Previous research has suggested a relationship between aspirin and possible preventative and therapeutic effects for cancer. However, the biological mechanism by which aspirin could be having these effects is controversial. A previous study also focused solely on bowel cancer, while this study looked at all gastrointestinal tract cancers.
As this is a retrospective observational study rather than a prospective trial randomising people to aspirin use or not, it cannot prove aspirin as being the cause in difference in survival.
However, as information on this trial is so far only available as a conference abstract, without full publication of the study in a peer-reviewed journal it is not possible to give a full critique of the design, methods and implications.
What did the research involve?
The researchers say they used the population-based Eindhoven Cancer Registry to identify all people with a cancer of the gastrointestinal tract diagnosed between 1998 and 2011. These people were then linked to drug dispensing data from the PHARMO Database Network (the Institute for Drug Outcomes Research) to identify whether they had used aspirin after their cancer diagnosis.
Researchers noted whether each person used or did not use aspirin in particular time periods. Overall survival for people in the cohort was compared with expected survival in the general population.
What were the basic results?
The study featured 13,715 people with a gastrointestinal tract cancer. Just under a third of them had used aspirin before cancer diagnosis, just under two-thirds were non-users, and just under 1 in 10 had solely used aspirin after cancer diagnosis.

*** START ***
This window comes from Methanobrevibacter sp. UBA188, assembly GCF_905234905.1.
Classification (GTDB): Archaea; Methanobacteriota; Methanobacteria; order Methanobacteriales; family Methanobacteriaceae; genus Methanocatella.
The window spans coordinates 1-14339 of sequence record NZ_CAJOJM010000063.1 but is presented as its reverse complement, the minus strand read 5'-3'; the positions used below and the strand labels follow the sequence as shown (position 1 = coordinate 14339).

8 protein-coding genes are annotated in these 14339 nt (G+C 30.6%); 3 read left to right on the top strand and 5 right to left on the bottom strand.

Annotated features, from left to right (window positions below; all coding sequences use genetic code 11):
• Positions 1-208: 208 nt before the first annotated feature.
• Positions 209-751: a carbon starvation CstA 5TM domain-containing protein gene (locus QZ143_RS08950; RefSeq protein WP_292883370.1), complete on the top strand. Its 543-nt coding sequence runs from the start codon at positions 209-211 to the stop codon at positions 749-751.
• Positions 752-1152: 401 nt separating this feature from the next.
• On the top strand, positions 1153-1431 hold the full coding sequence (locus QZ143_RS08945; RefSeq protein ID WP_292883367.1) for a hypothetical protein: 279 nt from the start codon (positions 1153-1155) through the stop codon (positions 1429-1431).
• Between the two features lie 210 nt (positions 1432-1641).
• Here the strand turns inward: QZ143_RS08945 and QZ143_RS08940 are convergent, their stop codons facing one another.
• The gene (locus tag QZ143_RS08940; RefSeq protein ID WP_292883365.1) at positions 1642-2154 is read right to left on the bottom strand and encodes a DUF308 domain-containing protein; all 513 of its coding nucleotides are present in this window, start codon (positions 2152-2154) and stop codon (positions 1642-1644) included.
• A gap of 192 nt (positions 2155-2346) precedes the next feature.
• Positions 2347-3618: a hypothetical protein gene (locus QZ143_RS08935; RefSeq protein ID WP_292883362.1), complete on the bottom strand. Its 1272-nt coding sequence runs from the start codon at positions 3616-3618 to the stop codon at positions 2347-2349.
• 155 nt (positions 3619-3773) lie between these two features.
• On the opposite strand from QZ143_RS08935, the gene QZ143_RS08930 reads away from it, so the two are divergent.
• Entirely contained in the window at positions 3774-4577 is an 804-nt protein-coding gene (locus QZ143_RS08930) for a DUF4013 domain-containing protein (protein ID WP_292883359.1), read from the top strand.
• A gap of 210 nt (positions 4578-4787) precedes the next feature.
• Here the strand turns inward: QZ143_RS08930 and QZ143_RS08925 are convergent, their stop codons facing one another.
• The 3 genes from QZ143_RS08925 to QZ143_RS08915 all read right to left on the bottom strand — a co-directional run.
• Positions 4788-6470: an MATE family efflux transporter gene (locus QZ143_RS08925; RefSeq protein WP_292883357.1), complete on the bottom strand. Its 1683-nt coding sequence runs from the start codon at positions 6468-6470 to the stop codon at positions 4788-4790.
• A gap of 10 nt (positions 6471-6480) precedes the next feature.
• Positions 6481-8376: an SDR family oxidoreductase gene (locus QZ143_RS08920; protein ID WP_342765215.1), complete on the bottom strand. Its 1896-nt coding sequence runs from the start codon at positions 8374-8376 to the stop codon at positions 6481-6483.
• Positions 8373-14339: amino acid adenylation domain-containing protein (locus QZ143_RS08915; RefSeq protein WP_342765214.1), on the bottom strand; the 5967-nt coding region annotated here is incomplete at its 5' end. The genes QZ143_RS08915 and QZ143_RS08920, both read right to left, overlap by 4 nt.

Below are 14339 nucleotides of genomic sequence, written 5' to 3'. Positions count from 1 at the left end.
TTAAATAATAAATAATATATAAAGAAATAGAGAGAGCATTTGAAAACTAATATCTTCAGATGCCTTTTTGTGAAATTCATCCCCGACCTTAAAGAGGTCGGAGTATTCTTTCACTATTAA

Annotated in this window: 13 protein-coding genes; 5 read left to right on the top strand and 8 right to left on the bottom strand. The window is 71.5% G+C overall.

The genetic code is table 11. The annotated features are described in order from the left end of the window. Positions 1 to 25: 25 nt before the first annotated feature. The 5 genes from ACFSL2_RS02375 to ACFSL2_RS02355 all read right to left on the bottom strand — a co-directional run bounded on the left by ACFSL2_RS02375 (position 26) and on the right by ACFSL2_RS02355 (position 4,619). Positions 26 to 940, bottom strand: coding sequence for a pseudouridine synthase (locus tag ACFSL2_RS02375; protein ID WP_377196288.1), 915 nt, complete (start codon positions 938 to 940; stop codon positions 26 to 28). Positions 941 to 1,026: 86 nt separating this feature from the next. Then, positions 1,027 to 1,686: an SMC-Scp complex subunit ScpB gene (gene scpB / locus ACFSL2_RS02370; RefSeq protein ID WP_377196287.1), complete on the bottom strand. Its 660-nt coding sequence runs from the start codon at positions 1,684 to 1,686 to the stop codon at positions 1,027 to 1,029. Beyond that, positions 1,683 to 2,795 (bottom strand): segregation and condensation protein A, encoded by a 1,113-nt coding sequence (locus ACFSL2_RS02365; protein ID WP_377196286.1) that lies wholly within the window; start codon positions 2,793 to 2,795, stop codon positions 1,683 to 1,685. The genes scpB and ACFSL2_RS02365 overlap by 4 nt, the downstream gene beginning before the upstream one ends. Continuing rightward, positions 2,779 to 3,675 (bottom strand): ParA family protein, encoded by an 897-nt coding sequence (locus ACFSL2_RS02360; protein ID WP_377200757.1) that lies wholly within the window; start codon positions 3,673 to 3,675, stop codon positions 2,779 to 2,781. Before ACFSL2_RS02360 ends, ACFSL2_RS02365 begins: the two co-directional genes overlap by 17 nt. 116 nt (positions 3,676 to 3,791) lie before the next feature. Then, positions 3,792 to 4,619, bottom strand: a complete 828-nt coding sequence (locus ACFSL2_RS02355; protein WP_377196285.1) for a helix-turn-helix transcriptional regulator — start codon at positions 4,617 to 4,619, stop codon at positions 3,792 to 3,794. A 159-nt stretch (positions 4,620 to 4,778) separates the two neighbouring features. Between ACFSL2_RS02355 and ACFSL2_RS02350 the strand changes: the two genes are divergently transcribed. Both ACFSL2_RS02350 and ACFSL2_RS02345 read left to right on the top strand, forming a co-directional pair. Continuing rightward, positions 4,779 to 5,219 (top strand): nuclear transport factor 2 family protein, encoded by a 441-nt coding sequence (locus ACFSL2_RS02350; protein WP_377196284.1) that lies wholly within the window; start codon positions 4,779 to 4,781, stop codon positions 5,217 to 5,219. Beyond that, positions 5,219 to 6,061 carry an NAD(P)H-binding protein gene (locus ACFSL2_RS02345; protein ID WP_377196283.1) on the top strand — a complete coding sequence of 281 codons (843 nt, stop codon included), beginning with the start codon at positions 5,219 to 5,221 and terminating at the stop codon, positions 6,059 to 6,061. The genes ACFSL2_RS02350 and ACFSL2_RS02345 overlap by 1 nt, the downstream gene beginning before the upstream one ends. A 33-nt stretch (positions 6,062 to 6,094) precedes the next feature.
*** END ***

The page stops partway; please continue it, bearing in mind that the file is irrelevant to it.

The abstract says that average follow-up time for all patients was just over two years. The researchers reported that five-year survival was 56%, but did not report how this differed between people who used or did not use aspirin. The researchers say they are providing more information on comparative survival rates at the congress.
The accompanying press release provides more specific data, but it appears inconsistent with that presented in the abstract.
In the press release, the researchers say: “[Average] follow-up time for all patients was 48.6 months, with 28% of patients surviving for at least five years. Patients using aspirin after their diagnosis had a chance of survival twice as high than that of those who did not use it in the same circumstances.
“The beneficial effect of aspirin use on survival was seen in patients with [gastrointestinal] tumours after adjusting for potential confounding factors such as sex, age, stage of cancer, surgery, radiotherapy, chemotherapy and other medical conditions or disorders.”